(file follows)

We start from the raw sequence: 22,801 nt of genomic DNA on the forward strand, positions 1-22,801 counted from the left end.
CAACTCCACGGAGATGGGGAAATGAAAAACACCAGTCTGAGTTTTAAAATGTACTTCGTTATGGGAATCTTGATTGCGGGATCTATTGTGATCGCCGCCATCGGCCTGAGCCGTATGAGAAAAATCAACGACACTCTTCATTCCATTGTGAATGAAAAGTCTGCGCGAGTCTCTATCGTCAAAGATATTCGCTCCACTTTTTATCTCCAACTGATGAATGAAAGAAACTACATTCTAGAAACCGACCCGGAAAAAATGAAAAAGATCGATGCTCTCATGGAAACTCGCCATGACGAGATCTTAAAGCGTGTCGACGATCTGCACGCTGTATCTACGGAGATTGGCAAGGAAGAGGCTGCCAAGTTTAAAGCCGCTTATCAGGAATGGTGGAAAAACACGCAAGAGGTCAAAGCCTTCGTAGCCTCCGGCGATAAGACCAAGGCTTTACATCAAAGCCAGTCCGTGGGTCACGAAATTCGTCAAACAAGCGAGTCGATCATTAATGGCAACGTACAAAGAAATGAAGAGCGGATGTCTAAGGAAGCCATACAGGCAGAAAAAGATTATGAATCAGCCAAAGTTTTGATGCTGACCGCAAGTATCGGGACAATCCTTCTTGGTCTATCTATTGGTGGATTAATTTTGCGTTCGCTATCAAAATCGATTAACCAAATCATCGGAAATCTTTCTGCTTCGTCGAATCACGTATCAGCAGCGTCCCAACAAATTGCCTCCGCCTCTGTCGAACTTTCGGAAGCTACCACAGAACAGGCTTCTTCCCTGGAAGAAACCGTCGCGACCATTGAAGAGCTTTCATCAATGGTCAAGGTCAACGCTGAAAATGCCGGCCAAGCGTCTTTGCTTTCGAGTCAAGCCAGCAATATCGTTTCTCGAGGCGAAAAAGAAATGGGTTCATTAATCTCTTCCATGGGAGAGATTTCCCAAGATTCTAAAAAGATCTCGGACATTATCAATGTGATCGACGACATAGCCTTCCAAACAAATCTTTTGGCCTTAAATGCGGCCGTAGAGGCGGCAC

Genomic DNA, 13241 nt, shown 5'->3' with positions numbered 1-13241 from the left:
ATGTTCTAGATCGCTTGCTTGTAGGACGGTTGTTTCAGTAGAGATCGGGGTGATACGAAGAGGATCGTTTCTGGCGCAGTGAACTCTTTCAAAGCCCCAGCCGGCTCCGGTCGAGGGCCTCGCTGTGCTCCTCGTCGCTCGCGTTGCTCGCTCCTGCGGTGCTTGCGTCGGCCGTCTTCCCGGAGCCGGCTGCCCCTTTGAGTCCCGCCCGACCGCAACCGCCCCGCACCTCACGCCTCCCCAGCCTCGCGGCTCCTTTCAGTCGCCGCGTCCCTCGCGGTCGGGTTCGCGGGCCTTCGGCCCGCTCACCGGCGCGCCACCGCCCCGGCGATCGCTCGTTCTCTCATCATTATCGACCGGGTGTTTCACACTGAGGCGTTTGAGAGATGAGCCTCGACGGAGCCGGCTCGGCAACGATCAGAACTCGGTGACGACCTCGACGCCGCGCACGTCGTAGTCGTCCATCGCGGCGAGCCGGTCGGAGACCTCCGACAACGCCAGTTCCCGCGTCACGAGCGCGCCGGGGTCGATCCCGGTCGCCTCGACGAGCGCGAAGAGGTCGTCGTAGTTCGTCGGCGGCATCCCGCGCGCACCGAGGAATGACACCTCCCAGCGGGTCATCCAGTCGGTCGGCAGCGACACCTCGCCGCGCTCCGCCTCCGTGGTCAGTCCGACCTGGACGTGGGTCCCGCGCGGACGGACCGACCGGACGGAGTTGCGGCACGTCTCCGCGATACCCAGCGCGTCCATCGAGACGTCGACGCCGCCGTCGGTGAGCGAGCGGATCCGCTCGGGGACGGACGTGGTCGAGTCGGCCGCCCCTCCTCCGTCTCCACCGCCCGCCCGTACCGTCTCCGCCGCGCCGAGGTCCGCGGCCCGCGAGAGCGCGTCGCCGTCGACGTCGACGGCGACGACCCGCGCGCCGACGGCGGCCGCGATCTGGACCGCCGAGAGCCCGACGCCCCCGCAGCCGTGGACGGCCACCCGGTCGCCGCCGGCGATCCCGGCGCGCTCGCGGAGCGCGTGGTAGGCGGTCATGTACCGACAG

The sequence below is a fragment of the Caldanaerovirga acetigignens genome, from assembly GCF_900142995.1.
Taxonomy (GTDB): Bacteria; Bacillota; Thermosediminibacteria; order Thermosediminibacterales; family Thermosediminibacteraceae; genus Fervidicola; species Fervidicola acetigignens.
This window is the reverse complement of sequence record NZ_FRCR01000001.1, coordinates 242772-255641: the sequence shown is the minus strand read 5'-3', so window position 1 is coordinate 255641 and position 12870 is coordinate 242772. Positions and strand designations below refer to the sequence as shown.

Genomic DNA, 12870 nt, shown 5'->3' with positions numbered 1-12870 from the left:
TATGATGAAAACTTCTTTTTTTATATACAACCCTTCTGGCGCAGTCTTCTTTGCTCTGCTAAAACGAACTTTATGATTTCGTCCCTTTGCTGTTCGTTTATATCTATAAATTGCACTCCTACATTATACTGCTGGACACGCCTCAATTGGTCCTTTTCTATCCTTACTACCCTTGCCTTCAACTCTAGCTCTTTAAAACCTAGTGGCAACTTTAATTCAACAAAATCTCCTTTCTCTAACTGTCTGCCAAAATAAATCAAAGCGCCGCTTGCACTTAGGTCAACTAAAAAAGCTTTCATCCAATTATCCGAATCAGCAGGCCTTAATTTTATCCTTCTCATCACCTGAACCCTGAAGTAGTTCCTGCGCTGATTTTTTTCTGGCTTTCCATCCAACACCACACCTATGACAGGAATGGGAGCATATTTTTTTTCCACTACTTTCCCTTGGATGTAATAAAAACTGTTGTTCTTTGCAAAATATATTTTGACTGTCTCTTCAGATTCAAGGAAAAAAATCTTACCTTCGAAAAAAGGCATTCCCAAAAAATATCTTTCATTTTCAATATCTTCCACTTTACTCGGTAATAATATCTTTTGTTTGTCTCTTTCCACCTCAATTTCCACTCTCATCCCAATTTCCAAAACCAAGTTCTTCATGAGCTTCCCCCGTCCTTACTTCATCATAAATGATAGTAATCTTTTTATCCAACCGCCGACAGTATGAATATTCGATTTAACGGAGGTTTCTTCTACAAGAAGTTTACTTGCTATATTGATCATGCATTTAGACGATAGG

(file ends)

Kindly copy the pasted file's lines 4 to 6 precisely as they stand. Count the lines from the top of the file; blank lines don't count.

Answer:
ATGTTCTAGATCGCTTGCTTGTAGGACGGTTGTTTCAGTAGAGATCGGGGTGATACGAAGAGGATCGTTTCTGGCGCAGTGAACTCTTTCAAAGCCCCAGCCGGCTCCGGTCGAGGGCCTCGCTGTGCTCCTCGTCGCTCGCGTTGCTCGCTCCTGCGGTGCTTGCGTCGGCCGTCTTCCCGGAGCCGGCTGCCCCTTTGAGTCCCGCCCGACCGCAACCGCCCCGCACCTCACGCCTCCCCAGCCTCGCGGCTCCTTTCAGTCGCCGCGTCCCTCGCGGTCGGGTTCGCGGGCCTTCGGCCCGCTCACCGGCGCGCCACCGCCCCGGCGATCGCTCGTTCTCTCATCATTATCGACCGGGTGTTTCACACTGAGGCGTTTGAGAGATGAGCCTCGACGGAGCCGGCTCGGCAACGATCAGAACTCGGTGACGACCTCGACGCCGCGCACGTCGTAGTCGTCCATCGCGGCGAGCCGGTCGGAGACCTCCGACAACGCCAGTTCCCGCGTCACGAGCGCGCCGGGGTCGATCCCGGTCGCCTCGACGAGCGCGAAGAGGTCGTCGTAGTTCGTCGGCGGCATCCCGCGCGCACCGAGGAATGACACCTCCCAGCGGGTCATCCAGTCGGTCGGCAGCGACACCTCGCCGCGCTCCGCCTCCGTGGTCAGTCCGACCTGGACGTGGGTCCCGCGCGGACGGACCGACCGGACGGAGTTGCGGCACGTCTCCGCGATACCCAGCGCGTCCATCGAGACGTCGACGCCGCCGTCGGTGAGCGAGCGGATCCGCTCGGGGACGGACGTGGTCGAGTCGGCCGCCCCTCCTCCGTCTCCACCGCCCGCCCGTACCGTCTCCGCCGCGCCGAGGTCCGCGGCCCGCGAGAGCGCGTCGCCGTCGACGTCGACGGCGACGACCCGCGCGCCGACGGCGGCCGCGATCTGGACCGCCGAGAGCCCGACGCCCCCGCAGCCGTGGACGGCCACCCGGTCGCCGCCGGCGATCCCGGCGCGCTCGCGGAGCGCGTGGTAGGCGGTCATGTACCGACAG

The sequence below is a fragment of the Caldanaerovirga acetigignens genome, from assembly GCF_900142995.1.
Taxonomy (GTDB): Bacteria; Bacillota; Thermosediminibacteria; order Thermosediminibacterales; family Thermosediminibacteraceae; genus Fervidicola; species Fervidicola acetigignens.